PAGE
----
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City of Good Neighbors? Buffalo Bills fans developing reputation of trashing venues

Not a good look, folks.

Matt Warren is Associate Director of NFL coverage for SB Nation and previously covered the Bills for Buffalo Rumblings for more than a decade.

Nationally, Bills Mafia is known as a group of die-hard Buffalo Bills fans who are always passionate about their squad. They’ve donated money to various player charities over the years, as well, and the philanthropic spirit has also become synonymous with the fan base. A new reputation is emerging, though, and it’s more troublesome.

On Saturday night, the Transit Drive-in in Lockport hosted a free event where they broadcasted the Bills’ victory over the Baltimore Ravens on their movie screens. Because it was a night game, it was dark enough for this fun event in a year when fans can’t get together and tailgate at the stadium. Instead, a socially-distanced event was held at the Drive-In for folks to watch the game with other Bills fans but stay in their own cars.

The Drive-in posted this update Sunday night:

We spent close to 7 hours today cleaning up after the game from Saturday in addition to 1 hour after the game ended. We have never seen the lots that bad after movies or concerts.

Normally, cleanup is not such a big deal, but we are not at full staff as we would be during the summer months, and cleaning outdoors isn’t exactly fun or easy when it’s in the mid 30s, and windy.

It seems as though Bills Mafia is highly skilled at breaking tables, but not so great at cleaning up after themselves. If you can bring prodigious amounts of beer and chips with you, it shouldn’t be that difficult to bring a couple of 30 gallon trash bags along, too. Maybe our expectations were too high for an event that was free for the public to attend.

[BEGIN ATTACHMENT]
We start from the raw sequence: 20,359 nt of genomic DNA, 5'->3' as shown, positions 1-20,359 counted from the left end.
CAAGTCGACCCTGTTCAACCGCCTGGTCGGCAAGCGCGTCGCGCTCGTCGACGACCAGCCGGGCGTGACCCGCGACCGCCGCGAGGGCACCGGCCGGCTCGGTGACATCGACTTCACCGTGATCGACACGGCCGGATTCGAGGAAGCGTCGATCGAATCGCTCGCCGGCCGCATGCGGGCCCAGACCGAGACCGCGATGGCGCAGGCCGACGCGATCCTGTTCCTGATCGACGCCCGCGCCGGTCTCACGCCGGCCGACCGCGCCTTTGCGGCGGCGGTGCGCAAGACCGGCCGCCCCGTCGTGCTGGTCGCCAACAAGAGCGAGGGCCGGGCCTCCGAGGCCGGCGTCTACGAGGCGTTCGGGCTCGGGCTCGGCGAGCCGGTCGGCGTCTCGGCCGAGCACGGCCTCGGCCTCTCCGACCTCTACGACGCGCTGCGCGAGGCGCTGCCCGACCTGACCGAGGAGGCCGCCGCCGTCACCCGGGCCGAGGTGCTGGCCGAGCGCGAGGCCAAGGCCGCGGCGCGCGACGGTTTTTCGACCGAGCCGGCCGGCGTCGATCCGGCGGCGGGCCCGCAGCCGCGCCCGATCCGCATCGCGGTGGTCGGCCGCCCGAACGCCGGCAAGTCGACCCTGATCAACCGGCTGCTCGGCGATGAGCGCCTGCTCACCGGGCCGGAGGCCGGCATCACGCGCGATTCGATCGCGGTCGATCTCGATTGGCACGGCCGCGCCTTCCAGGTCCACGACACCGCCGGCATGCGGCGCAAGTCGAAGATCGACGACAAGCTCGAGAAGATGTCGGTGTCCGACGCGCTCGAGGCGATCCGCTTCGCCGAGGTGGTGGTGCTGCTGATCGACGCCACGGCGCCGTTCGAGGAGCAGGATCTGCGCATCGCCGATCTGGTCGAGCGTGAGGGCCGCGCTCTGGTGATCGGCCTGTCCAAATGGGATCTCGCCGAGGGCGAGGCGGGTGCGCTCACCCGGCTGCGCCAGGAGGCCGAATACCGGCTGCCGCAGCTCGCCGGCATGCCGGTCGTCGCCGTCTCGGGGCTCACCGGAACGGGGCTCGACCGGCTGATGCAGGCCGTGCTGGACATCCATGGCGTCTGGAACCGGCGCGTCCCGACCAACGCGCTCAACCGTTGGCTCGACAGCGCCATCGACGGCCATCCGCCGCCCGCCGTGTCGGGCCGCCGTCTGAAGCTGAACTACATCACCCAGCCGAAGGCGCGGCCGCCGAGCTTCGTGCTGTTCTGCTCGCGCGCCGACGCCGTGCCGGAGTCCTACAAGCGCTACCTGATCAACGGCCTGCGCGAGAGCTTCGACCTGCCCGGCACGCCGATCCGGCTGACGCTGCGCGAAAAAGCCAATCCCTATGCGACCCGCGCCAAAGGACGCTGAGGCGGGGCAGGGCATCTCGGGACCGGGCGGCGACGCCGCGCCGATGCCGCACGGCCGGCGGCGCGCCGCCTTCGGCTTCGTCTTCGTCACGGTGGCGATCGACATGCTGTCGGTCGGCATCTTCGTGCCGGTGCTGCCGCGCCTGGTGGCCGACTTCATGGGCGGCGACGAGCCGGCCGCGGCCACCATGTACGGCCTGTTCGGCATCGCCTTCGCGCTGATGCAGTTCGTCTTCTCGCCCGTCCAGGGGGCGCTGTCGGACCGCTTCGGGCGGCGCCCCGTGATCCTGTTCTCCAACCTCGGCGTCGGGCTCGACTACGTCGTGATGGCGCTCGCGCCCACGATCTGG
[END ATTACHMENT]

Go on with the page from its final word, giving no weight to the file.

Even with strong sales in the snack bar, most of those profits were absorbed by payroll costs for parking, security, kitchen staff, and cashiers. We are not permitted to change (sic) admission for sports events, as we have been advised by our attorneys. Besides, we really are not doing these events for the money. It would just be nice to not have to spend 8 hours cleaning up after fans who can’t or won’t clean up after themselves.

We will be making an announcement on Monday afternoon regarding the sports event next Sunday that kicks off at 6:40 pm. Go team that rhymes with Chills.

This isn’t the first time Bills fans have been called out for leaving a mess in their wake. After the team’s playoff loss to the Jacksonville Jaguars, locals in that city criticized Bills fans for leaving behind piles of trash, melted and broken tables, and setting large fires.

While most of the responses underneath the drive-in’s post are sympathetic with others offering to help clean up next weekend, there are several “What did you expect?” posts among the roughly 1000 comments.

If you’ve been to games at Bills Stadium, you know this type of behavior is pretty typical of a segment of Bills fans. At least those lots get to charge for parking to pay for the clean up (even though I’d argue you should still clean up after yourself). When a local business—especially one that was hurt so much by the COVID-19 pandemic—opens their establishment for a fun event, the least we could do is not trash the place, right?